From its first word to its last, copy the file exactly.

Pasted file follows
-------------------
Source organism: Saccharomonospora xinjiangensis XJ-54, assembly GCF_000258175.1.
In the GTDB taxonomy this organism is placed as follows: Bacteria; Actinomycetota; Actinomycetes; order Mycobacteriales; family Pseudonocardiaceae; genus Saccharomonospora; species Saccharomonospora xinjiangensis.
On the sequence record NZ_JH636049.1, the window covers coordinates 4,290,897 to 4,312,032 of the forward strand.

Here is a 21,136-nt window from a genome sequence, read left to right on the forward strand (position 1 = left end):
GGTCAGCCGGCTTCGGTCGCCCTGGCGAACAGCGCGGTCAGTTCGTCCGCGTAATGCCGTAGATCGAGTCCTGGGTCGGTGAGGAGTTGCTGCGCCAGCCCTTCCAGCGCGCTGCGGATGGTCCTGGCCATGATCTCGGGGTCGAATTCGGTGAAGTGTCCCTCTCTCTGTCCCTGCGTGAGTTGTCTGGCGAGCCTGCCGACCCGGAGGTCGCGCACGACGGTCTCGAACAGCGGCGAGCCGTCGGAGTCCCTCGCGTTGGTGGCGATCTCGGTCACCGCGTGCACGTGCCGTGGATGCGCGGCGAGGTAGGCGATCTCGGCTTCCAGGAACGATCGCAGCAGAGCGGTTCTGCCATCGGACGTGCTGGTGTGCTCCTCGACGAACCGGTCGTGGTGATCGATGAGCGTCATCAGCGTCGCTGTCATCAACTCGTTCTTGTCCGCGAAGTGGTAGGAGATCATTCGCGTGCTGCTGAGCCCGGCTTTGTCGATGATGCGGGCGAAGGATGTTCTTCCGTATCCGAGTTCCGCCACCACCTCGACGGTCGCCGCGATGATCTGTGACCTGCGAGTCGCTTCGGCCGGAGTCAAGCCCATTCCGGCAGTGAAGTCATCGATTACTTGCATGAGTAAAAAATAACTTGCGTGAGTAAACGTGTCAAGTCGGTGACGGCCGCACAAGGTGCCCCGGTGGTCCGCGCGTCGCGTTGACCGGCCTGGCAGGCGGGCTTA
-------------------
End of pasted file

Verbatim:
Source organism: Saccharomonospora xinjiangensis XJ-54, assembly GCF_000258175.1.
In the GTDB taxonomy this organism is placed as follows: Bacteria; Actinomycetota; Actinomycetes; order Mycobacteriales; family Pseudonocardiaceae; genus Saccharomonospora; species Saccharomonospora xinjiangensis.
On the sequence record NZ_JH636049.1, the window covers coordinates 4,290,897 to 4,312,032 of the forward strand.

Here is a 21,136-nt window from a genome sequence, read left to right on the forward strand (position 1 = left end):
GGTCAGCCGGCTTCGGTCGCCCTGGCGAACAGCGCGGTCAGTTCGTCCGCGTAATGCCGTAGATCGAGTCCTGGGTCGGTGAGGAGTTGCTGCGCCAGCCCTTCCAGCGCGCTGCGGATGGTCCTGGCCATGATCTCGGGGTCGAATTCGGTGAAGTGTCCCTCTCTCTGTCCCTGCGTGAGTTGTCTGGCGAGCCTGCCGACCCGGAGGTCGCGCACGACGGTCTCGAACAGCGGCGAGCCGTCGGAGTCCCTCGCGTTGGTGGCGATCTCGGTCACCGCGTGCACGTGCCGTGGATGCGCGGCGAGGTAGGCGATCTCGGCTTCCAGGAACGATCGCAGCAGAGCGGTTCTGCCATCGGACGTGCTGGTGTGCTCCTCGACGAACCGGTCGTGGTGATCGATGAGCGTCATCAGCGTCGCTGTCATCAACTCGTTCTTGTCCGCGAAGTGGTAGGAGATCATTCGCGTGCTGCTGAGCCCGGCTTTGTCGATGATGCGGGCGAAGGATGTTCTTCCGTATCCGAGTTCCGCCACCACCTCGACGGTCGCCGCGATGATCTGTGACCTGCGAGTCGCTTCGGCCGGAGTCAAGCCCATTCCGGCAGTGAAGTCATCGATTACTTGCATGAGTAAAAAATAACTTGCGTGAGTAAACGTGTCAAGTCGGTGACGGCCGCACAAGGTGCCCCGGTGGTCCGCGCGTCGCGTTGACCGGCCTGGCAGGCGGGCTTA